UK banks to phase out remote working

Working from home became the norm during the Covid-19 pandemic and is seen by many as one of the few positive outcomes of lockdown. However, the golden days of logging on wearing your pyjamas could soon be over, as many banks are now launching plans to roll back remote working and get staff back into the office as much as possible. 

On Monday (11th September), Lloyds will make it compulsory for 40,000 of its workers to be in the office for at least two days per week. HSBC will implement a three-day minimum for working in the office in October, and Citi has said it may review how it awards bonuses to staff who aren’t in the office for at least three days.

Productivity concerns

A study published by the Massachusetts Institute of Technology and the University of California, Los Angeles, suggests working from home may actually be less-productive than first thought. Productivity of workers randomly assigned to working from home during the study was 18% lower than those assigned to the office.

Not having all people on site at the same time, and a lack of face-to-face contact plays a part in this, argues Lloyds chief executive Charlie Nunn. “We can only [be competitive] if we collaborate effectively, which is difficult, if a team are below strength on certain days of the week, or if some key people are only available at times when the majority are not,” he said in a staff briefing, according to the Financial Times

David Solomon, CEO of Goldman Sachs has previously expressed his disdain for the practice, reportedly calling it an “aberration.” The US-based bank has taken a harder line on returning to the office, asking staff to return five days a week where possible. “While there is flexibility when needed, we are simply reminding our employees of our existing policy,” said Jacqueline Arthur, head of HR at Goldman. “We have continued to encourage employees to work in the office five days a week.”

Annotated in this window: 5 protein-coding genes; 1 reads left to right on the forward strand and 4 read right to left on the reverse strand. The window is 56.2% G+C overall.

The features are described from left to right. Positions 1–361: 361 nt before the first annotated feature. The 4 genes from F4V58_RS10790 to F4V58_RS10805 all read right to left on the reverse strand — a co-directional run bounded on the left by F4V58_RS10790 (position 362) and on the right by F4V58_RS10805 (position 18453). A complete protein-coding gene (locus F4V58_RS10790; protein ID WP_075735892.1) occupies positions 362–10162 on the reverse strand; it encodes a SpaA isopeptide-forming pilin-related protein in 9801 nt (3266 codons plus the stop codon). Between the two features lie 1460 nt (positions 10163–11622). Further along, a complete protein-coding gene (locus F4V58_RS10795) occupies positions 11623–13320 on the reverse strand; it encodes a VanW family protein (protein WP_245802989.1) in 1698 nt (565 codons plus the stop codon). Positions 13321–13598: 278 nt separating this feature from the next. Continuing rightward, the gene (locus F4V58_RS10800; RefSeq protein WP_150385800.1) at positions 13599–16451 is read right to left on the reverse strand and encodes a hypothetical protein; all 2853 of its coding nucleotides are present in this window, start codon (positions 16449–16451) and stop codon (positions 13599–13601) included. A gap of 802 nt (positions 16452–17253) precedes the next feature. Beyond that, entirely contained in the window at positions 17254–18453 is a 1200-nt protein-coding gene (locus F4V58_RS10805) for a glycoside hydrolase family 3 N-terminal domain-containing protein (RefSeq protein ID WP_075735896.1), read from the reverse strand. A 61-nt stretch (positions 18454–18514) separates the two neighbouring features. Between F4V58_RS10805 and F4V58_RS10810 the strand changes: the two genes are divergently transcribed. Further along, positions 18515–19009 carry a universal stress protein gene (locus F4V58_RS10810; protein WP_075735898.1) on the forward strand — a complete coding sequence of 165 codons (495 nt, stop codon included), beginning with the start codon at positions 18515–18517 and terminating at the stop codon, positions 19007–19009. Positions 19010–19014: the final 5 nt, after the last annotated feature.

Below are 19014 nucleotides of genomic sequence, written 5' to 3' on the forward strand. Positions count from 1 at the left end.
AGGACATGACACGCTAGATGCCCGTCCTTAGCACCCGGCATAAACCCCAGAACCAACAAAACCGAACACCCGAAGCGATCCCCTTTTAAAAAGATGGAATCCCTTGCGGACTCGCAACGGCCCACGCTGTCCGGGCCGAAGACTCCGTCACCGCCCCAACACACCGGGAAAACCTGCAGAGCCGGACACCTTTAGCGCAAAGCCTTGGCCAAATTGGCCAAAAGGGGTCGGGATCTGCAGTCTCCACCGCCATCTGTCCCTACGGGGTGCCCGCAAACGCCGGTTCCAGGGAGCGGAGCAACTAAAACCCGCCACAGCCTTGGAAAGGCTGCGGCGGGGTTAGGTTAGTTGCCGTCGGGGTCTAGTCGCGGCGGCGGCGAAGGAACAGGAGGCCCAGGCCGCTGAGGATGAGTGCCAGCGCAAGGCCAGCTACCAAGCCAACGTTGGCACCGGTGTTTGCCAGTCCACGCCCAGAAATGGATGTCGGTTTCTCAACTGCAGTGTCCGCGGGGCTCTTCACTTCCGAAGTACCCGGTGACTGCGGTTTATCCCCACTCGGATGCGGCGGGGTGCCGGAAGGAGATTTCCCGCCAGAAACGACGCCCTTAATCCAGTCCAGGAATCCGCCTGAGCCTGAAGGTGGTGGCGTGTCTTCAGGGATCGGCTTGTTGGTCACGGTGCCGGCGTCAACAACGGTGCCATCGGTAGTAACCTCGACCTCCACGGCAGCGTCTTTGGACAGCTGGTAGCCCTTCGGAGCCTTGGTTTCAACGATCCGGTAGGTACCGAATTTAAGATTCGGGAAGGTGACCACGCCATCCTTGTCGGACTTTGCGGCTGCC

Citi also recently told its UK staff in no uncertain terms that it has “firm expectations for office attendance” and would “hold colleagues accountable for adhering to their in-office days.”

At JPMorgan, employees were warned in April that they should make an effort to work from the office as much as possible or face consequences. In July, CEO Jamie Dimon affirmed those sentiments: “I completely understand why someone doesn’t want to commute an hour and a half every day. Totally get it… Doesn’t mean they have to have a job here either,” he said. 

Pushback from workers

Not all workers are keen to give up their home comforts. A grievance against Lloyd’s’ overhaul of its remote working policy published by Unite union members received 3,649 signatures – making up 5% of its entire workforce. Unite said it was the largest response ever received for the financial services sector. 

Some firms are trying to lure workers back to the office with other perks, such as free meals, coffee and ice cream, and financial support for childcare and commuting.